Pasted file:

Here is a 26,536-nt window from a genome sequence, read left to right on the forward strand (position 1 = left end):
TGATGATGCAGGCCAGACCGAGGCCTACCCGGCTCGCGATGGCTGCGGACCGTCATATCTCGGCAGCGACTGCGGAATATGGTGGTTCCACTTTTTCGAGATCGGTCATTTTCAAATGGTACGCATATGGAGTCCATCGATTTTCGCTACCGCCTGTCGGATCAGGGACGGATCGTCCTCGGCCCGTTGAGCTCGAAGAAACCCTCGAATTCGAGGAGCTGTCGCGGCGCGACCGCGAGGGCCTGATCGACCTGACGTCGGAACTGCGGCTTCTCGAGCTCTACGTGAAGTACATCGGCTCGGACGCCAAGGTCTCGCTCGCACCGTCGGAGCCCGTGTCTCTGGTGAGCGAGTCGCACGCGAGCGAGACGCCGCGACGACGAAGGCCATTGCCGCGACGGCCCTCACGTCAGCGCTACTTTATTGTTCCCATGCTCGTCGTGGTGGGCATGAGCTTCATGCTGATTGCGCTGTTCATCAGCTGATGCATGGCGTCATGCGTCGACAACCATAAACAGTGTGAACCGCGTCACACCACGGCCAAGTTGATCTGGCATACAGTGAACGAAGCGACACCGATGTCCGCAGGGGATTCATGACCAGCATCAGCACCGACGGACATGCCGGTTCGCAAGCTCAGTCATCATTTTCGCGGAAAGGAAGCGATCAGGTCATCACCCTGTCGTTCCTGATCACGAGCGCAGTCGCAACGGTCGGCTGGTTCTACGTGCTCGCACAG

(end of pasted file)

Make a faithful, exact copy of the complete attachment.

Here is a 26,536-nt window from a genome sequence, read left to right on the forward strand (position 1 = left end):
TGATGATGCAGGCCAGACCGAGGCCTACCCGGCTCGCGATGGCTGCGGACCGTCATATCTCGGCAGCGACTGCGGAATATGGTGGTTCCACTTTTTCGAGATCGGTCATTTTCAAATGGTACGCATATGGAGTCCATCGATTTTCGCTACCGCCTGTCGGATCAGGGACGGATCGTCCTCGGCCCGTTGAGCTCGAAGAAACCCTCGAATTCGAGGAGCTGTCGCGGCGCGACCGCGAGGGCCTGATCGACCTGACGTCGGAACTGCGGCTTCTCGAGCTCTACGTGAAGTACATCGGCTCGGACGCCAAGGTCTCGCTCGCACCGTCGGAGCCCGTGTCTCTGGTGAGCGAGTCGCACGCGAGCGAGACGCCGCGACGACGAAGGCCATTGCCGCGACGGCCCTCACGTCAGCGCTACTTTATTGTTCCCATGCTCGTCGTGGTGGGCATGAGCTTCATGCTGATTGCGCTGTTCATCAGCTGATGCATGGCGTCATGCGTCGACAACCATAAACAGTGTGAACCGCGTCACACCACGGCCAAGTTGATCTGGCATACAGTGAACGAAGCGACACCGATGTCCGCAGGGGATTCATGACCAGCATCAGCACCGACGGACATGCCGGTTCGCAAGCTCAGTCATCATTTTCGCGGAAAGGAAGCGATCAGGTCATCACCCTGTCGTTCCTGATCACGAGCGCAGTCGCAACGGTCGGCTGGTTCTACGTGCTCGCACAG